I really was not keen on the front pages. I was keen on how well Liverpool had played and if there were any pictures of soccer players that would grace my scrap book once everyone was done with the newspaper. On arriving home, the paper was relinquished to my father who would hoard it till he left around midday for his social circle at the nearest tavern.

After my father, my mother was next with the paper and if I was not quick enough the fellow tenants would be ahead claiming to just want to browse the headlines.

My mother put an end to my lazy Sundays. She found out where the local United Congregational Church of Southern Africa (UCCSA) met. This was the church she had been raised in when it still ran under the tag London Missionary Society.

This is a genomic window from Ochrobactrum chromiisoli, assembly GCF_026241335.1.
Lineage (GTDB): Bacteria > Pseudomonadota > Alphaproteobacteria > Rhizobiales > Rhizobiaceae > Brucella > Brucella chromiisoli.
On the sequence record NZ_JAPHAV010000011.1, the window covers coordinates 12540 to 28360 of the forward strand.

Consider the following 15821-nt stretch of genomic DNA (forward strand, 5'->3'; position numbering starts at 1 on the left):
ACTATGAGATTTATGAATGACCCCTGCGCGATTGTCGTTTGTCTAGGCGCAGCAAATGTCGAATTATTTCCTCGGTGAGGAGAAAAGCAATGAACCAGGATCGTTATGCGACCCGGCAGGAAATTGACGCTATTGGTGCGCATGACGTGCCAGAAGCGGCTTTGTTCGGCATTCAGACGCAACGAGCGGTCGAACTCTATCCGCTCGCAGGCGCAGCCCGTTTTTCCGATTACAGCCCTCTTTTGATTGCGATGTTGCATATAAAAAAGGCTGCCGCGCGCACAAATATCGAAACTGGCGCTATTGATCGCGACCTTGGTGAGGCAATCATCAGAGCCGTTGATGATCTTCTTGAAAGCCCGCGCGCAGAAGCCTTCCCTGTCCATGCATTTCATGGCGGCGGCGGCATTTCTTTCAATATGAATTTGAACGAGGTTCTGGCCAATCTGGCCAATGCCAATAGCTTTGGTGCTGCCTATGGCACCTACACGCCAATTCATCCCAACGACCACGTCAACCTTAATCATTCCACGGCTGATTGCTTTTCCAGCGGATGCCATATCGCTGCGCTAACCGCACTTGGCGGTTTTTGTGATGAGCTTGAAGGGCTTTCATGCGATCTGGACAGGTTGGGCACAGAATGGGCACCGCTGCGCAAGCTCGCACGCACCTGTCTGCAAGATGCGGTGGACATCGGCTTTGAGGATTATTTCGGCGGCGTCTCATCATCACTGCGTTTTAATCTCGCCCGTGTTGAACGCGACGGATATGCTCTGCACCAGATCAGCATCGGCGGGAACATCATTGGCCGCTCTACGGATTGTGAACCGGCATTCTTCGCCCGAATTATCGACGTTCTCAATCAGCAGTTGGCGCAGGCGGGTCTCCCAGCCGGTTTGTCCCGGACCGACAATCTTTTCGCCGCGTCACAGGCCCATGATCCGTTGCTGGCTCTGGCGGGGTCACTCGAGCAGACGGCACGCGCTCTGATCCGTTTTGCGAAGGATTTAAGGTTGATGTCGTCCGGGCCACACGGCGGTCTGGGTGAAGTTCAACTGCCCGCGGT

Fast-forward 4 years later me and my brother Zibusiso were Sunday school pillars and my memory book bore the most sticker awards. At school I had moved from class monitor to prefect to Head boy and my father never stopped gloating of what a brilliant boy I was.

Mine in my view was a wonderful life, model student, Sunday school leader, debate leader etc. I had these airs when I graduated from Sunday school to the youth group. I expected my surreal Heaven of memory verses and group leadership to confirm I was definitely Heaven bound. And boy did I have it all wrong!

At youth I was taught that prayer went beyond reciting the Lord’s Prayer, I was taught that Heaven was more than reciting the memory verses, I had to live the verses, and I had to read my bible everyday!!! I learnt that my acumen was no passport to Heaven but Christ was. This confounded me and left me deflated.

Until I met Christ.

(To be continued)